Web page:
Open Data Commons currently offers two main legal tools for databases.
1. The PDDL or Public Domain Dedication and License. This is a legal tool to totally give up your legal rights over a database and/or its contents. so for database rights, it gives up these too (just like copyright). The end result can be a database that is totally interoperable and in the public domain.
2. The ODbL or Open Database License. The ODbL equates to the CC attribution share alike license (CC-BY-SA) or GPL, but for databases. So for this area, the database right gets licensed just like copyright does. The ODbL operates through a combination of copyright, database rights, and contract.
I'd agree that there is a desire for certainty, but mostly businesses just look to get risk down to an acceptable level or known quantity of risk, rather than the definitive legal answer. Nothing under an open license (or any license for that matter) is ever certain: The law (unlike software code) is not a binary yes/no space. Law contains a "maybe". It's about getting certainty around the level of risk, which is just as much about business processes and IP management as it is about open licenses themselves.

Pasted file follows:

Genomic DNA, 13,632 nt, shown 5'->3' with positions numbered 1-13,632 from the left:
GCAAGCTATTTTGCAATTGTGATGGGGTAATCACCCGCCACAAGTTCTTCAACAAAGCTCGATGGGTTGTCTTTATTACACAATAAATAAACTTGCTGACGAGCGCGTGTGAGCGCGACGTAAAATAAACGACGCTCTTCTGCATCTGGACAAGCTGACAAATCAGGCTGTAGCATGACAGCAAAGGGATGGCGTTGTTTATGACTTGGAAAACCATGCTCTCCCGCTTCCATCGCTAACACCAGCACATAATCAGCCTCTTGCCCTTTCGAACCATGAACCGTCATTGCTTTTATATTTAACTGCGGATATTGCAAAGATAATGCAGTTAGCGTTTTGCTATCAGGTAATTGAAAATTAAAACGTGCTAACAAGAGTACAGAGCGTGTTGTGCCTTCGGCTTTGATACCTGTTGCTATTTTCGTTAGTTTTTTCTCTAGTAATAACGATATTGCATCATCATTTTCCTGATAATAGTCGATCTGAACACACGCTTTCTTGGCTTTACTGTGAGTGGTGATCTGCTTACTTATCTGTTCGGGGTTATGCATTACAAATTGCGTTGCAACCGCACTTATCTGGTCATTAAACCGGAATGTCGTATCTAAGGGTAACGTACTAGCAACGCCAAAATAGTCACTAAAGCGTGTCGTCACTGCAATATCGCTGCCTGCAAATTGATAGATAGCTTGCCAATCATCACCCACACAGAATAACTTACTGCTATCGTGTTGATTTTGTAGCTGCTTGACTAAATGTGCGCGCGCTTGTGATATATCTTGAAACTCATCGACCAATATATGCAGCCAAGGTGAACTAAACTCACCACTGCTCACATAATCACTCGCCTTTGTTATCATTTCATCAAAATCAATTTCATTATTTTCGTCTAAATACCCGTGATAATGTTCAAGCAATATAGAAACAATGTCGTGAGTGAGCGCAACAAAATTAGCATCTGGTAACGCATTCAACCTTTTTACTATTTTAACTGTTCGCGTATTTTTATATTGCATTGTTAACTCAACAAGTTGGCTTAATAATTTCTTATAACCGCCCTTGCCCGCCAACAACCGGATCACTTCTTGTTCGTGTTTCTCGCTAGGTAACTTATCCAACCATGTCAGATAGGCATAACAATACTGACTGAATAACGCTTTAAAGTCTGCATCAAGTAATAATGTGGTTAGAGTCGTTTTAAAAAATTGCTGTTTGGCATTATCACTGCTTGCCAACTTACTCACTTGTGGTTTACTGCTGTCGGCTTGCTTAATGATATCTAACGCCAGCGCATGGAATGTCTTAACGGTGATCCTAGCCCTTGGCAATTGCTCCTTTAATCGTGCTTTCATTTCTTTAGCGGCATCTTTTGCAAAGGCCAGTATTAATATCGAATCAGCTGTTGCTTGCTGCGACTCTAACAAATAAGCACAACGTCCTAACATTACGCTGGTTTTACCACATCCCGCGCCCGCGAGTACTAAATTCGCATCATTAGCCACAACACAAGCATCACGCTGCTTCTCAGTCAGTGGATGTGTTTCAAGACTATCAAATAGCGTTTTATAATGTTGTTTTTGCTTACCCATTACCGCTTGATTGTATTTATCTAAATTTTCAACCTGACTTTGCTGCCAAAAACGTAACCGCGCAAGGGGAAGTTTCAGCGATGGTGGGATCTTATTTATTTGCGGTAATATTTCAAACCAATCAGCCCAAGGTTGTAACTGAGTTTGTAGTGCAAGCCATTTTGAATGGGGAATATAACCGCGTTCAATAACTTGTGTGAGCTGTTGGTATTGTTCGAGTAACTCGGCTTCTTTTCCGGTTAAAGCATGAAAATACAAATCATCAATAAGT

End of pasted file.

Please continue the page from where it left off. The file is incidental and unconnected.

Creative Commons is a large organisation with a broad focus on a number of issues. Open Data Commons exclusively focuses on providing legal tools for open data. We're a project of the Open Knowledge Foundation and started in 2007 working on data licensing issues. At the time, Creative Commons did not have a database specific public domain dedication tool that complied with the (then brand new) Science Commons Protocol for Implementing Open Access Data. We were one of the first ones to comply with the protocol via the PDDL and launched ahead of CC0.
They're some challenges here as well as to how CC applies. Formally, several of the Creative Commons licenses (in terms of the various ports of the main 6 licenses) take different approaches to the European database right -- some waive them (like the unported license) and others are silent. That can be a problem from a data licensor perspective, particularly for people looking to use their database rights in a non-CC context. They may find out they've waived the rights and can no longer license them. As an example, if you used the "Non-Commercial" CC-BY-NC license and wanted to license commercial use to others -- your use of CC-BY-NC may mean that you've waived your database rights (assuming you are in Europe and qualify for the right) and so don't have a database right to commercial license.